At the hospital, The Plaintiff attempted to have the PICNIC’s agent or insurance authorize payment for the surgery, but was unable to do so. The Plaintiff’s financial difficulties were further complicated by the fact that credit cards and U.S. dollars cannot be used in Cuba. In order to avoid ejection from the Havana hospital, The Plaintiff borrowed money from a friend.The Plaintiff underwent surgery on April 28 Afterwards, he spent a necessary period of recovery in Cuba, and then returned to Florida, where he spent additional time convalescing.
Except for a single $1,000 payment through the captain the PICNIC, did not pay for the costs of The Plaintiff’s medical procedure or his repatriation to the U.S. from Havana
At some point, The Plaintiff asked the captain if he could return home to Fort Lauderdale, Florida, on the PICNIC, but was told no way, Jose. The captain argued that The Plaintiff lied about a pre-existing condition and his medical certificate, insisted that The Plaintiff return the $1,000 he was given in Cuba, and accused The Plaintiff of defrauding the PICNIC’s insurer. The captain even claimed the chef had only taken the job so he could get free medical treatment in Cuba.
I have a complaint
The Plaintiff filed a one-count complaint in admiralty alleging that Defendant Balerno
International Ltd., the record owner of the PICNIC, failed to carry out its duty under general maritime law to provide prompt and adequate maintenance and cure and lost wages. The Plaintiff sought to recover the amounts due for maintenance and cure, as well as consequential damages, attorney’s fees and costs, and punitive damages. The notification was sent to Balerno’s registered address in Tortola, BVI.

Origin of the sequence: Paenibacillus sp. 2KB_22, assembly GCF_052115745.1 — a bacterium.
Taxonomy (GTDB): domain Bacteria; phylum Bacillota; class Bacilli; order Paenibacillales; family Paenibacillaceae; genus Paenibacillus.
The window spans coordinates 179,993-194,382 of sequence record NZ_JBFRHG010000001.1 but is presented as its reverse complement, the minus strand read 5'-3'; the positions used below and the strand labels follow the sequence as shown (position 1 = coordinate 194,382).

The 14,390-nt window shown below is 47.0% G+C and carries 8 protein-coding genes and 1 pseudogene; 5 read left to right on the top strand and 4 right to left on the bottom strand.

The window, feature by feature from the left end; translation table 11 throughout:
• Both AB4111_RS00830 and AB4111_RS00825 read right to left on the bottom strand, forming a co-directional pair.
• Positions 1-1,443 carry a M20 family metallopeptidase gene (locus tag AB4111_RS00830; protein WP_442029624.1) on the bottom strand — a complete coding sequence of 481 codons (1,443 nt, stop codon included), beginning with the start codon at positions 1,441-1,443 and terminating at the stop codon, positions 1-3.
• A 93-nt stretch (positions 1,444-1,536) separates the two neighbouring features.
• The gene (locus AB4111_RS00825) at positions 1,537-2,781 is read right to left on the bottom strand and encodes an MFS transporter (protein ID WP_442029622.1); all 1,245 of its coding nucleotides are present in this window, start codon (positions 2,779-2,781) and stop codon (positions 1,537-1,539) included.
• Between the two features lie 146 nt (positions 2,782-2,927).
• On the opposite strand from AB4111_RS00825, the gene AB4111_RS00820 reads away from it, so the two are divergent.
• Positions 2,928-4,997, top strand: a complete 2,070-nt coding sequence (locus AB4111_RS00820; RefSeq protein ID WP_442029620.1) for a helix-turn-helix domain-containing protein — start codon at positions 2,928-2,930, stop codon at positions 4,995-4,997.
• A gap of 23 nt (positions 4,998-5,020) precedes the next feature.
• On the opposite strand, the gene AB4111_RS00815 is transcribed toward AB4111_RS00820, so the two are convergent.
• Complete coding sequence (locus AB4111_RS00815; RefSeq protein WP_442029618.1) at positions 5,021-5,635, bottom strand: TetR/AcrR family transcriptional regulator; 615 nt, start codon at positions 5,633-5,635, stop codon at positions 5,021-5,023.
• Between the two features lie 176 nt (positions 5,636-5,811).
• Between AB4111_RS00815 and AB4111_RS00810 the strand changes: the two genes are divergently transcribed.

After the Defendant failed to respond to the complaint within 21 days, The Plaintiff moved for a Motion for Default Judgment.
The Court awarded The Plaintiff a total recovery of $232,386.17, consisting of $100,772 in compensatory damages, punitive damages in an amount equal to The Plaintiff’s compensatory damages recovery, $28,651 in attorney’s fees, and $2,190 in pre-judgment interest.
On June 8, 2018, the United States Marshals Service served a Writ of Execution on the PICNIC.
The Defendant’s counsel appealed to have the case reopened three days later.